Linda was a one hit wonder as a pop singer. She never managed to follow up her early success and now her producer and boyfriend Friedrich has taken on a new and younger starlet while Linda ... See full summary »
Neighborhood boy Todd Bowden (Brad Renfro) discovers that an old man living on his block named Arthur Denker (Sir Ian Mackellan) is a Nazi war criminal. Bowden confronts Denker and offers him a deal: Bowden will not go to the authorities if Denker tells him stories of the concentration camps in World War II. Denker agrees and Bowden starts visiting him regularly. The more stories Bowden hears, the more it affects his personality.Written by
Casey Ward <firstname.lastname@example.org>
A 14-year-old extra filed a lawsuit alleging that he was ordered to strip naked for the shower scene (although he declined to do so). Two other boys--one 17 and one 16--made similar claims; one of the boys stated that he complied with the instruction to undress, but did not feel comfortable doing so. Alleging that they had been traumatized by the experience, the boys sought damages from the filmmakers based on claims of infliction of emotional distress, negligence, and invasion of privacy. A sexual crimes task force that included local, state, and federal personnel investigated the incident. While some sources state that the civil case was dismissed due to insufficient evidence, others indicate that it was settled out of court. See more »
At the end, the monitor shows a flat line and there's a solid tone, yet it still shows a bpm of 189 which then switches to and stays at 167. See more »
Have you lost your mind? What the hell were you thinking, 'Grandpa'?
What are you so excited about?
Oh, you've got some fucking balls! I could have screwed you up, anything could have happened!
You played it beautifully, boy. I knew you would.
Are you fucking drunk? I could have busted you right there!
Yes, you could have, but you did not. Now, why was that? Your Edward French is not going to give you any more trouble, so now you are upset because the only way you can make things right is to ...
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The film has a 1997 copyright date in the credits. See more »
A teenage boy befriends an elderly man. During countless discussions over many a night, they form a special friendship that manages to bridge their considerable age gap. It would sound like a sweet character study if the old man wasn't a Nazi war criminal and the teen wasn't a Holocaust-obsessed recluse blackmailing his new pal for all the gory details.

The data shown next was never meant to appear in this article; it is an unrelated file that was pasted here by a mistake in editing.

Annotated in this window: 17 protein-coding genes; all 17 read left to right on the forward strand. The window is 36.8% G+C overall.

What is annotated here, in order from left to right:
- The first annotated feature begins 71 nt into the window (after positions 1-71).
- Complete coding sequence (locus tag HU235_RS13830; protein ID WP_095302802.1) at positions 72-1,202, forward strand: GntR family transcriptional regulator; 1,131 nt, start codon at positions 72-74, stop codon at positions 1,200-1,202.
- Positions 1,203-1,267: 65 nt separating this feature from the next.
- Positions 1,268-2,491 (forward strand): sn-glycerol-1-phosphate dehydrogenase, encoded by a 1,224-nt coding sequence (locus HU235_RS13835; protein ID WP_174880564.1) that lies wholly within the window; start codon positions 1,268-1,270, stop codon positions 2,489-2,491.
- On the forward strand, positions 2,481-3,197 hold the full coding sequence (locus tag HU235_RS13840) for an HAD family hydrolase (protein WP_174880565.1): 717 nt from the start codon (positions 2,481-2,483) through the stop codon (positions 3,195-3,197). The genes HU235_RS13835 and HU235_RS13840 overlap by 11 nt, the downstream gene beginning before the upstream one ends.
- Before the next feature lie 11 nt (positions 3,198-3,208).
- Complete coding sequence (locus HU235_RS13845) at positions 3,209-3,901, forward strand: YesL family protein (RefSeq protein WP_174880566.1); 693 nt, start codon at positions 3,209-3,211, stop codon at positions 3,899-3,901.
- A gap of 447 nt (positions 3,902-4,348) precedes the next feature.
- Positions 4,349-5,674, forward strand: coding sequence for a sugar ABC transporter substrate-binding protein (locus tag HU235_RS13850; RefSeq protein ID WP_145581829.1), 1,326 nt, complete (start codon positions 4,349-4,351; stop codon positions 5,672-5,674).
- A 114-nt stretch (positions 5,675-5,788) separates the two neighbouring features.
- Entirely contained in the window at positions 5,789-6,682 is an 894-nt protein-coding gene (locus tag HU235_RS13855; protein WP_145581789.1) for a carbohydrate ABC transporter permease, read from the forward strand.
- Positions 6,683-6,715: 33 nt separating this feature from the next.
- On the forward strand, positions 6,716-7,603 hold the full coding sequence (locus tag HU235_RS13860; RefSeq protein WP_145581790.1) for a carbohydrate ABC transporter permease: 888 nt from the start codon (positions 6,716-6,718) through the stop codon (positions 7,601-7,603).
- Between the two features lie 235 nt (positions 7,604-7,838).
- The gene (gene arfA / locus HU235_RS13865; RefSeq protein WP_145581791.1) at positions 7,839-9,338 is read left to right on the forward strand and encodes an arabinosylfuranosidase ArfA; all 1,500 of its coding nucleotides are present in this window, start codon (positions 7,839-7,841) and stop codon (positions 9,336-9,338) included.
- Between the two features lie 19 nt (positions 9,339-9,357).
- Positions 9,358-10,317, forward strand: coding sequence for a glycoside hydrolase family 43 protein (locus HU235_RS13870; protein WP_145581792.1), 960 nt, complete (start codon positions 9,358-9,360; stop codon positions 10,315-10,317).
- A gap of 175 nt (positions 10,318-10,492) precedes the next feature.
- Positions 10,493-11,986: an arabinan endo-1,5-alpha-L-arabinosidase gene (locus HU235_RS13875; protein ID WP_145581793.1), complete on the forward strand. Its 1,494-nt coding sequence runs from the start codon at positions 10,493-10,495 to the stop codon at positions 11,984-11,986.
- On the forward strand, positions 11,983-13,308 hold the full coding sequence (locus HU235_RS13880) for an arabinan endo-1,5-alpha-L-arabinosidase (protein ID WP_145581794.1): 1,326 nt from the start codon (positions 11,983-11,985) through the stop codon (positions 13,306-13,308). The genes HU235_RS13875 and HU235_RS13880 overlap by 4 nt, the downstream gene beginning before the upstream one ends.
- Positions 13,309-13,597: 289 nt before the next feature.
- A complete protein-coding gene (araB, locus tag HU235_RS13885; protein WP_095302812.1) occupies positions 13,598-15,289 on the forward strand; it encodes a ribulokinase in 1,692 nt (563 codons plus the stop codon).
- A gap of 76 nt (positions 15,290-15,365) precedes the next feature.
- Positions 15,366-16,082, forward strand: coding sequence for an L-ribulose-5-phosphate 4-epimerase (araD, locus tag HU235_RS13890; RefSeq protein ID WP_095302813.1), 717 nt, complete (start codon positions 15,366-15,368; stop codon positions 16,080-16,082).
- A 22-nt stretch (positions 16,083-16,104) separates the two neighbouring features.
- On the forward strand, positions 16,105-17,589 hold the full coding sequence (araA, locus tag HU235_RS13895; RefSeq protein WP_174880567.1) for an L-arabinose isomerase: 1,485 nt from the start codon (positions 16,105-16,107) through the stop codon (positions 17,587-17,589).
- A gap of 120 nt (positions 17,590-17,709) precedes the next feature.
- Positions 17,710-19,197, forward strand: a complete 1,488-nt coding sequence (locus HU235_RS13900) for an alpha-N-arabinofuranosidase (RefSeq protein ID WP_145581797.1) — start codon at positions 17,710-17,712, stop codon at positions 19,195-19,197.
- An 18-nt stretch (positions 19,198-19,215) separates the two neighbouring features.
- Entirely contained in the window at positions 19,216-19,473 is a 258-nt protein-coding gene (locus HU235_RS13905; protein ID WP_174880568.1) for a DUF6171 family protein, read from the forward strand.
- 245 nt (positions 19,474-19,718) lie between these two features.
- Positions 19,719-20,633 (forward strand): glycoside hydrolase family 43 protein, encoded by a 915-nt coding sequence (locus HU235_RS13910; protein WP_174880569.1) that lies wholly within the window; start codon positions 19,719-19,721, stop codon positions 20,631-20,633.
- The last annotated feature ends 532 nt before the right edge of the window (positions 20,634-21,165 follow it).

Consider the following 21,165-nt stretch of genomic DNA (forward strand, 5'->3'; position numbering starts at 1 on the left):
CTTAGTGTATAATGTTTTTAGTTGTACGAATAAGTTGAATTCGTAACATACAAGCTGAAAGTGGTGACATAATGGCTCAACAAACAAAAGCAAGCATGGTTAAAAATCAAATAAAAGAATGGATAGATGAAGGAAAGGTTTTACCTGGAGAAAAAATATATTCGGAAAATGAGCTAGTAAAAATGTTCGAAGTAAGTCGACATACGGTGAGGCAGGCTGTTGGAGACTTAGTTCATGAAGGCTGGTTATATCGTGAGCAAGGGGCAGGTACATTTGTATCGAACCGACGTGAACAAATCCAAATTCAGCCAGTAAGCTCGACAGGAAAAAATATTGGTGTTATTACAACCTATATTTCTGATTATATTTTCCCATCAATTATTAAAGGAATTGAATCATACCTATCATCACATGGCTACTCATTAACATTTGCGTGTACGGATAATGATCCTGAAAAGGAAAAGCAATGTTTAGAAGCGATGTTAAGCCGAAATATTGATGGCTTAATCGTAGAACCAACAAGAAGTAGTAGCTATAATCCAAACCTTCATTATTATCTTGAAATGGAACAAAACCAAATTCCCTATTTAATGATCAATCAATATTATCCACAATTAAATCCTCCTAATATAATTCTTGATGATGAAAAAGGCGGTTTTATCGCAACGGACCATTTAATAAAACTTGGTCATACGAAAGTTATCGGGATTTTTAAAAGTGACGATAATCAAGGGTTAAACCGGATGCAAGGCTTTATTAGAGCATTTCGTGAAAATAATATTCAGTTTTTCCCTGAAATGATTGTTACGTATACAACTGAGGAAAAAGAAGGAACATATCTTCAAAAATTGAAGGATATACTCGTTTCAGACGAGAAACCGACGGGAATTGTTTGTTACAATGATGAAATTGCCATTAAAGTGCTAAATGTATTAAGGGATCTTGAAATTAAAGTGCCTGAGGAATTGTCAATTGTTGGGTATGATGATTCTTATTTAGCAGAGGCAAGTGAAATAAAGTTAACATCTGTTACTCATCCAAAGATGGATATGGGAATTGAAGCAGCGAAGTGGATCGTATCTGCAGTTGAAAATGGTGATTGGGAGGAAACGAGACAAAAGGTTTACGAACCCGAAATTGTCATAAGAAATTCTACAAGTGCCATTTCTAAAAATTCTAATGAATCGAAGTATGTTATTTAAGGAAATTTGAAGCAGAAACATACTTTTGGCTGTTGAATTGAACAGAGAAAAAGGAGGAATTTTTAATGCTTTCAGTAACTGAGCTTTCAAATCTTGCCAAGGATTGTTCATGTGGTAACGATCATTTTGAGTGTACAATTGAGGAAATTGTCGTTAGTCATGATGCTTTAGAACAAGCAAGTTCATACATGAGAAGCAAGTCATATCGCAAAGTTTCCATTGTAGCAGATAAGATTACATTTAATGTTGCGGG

APT PUPIL scores the highest marks for originality. Nothing ever quite like this has been done before, and it's all quite intriguing. In the beginning, we come close to feeling sorry for the old man despite his past misdeeds. Here is he living out his golden years in peace and seclusion when all of a sudden a pushy teenager threatens to blow his cover. As the tale progresses, we see that the elder is just as conniving as the boy, threatening simply to expose their friendship, forever linking the young man with unimaginable notoriety. What starts out as a bizarre acquaintance escalates into a duel of manipulation.
It's not surprising that APT PUPIL is based on a novella by Stephen King. The film bears many of the hallmarks of King's works. And while it's never actually scary, it is thrilling at a psychological level that King reaches best. It's not perfect, but with the skilled direction of Bryan Singer and solid performances by leads Brad Renfro and Ian McKellen, it generally accomplishes what it sets out to do.
You don't have to be a horror person or a teenager at a late night party to enjoy APT PUPIL. The film has a unique appeal beyond what its target audience may have been. If you missed it when it was released in 1998 (as many did, based on its limited commercial success), it's certainly worth a look.
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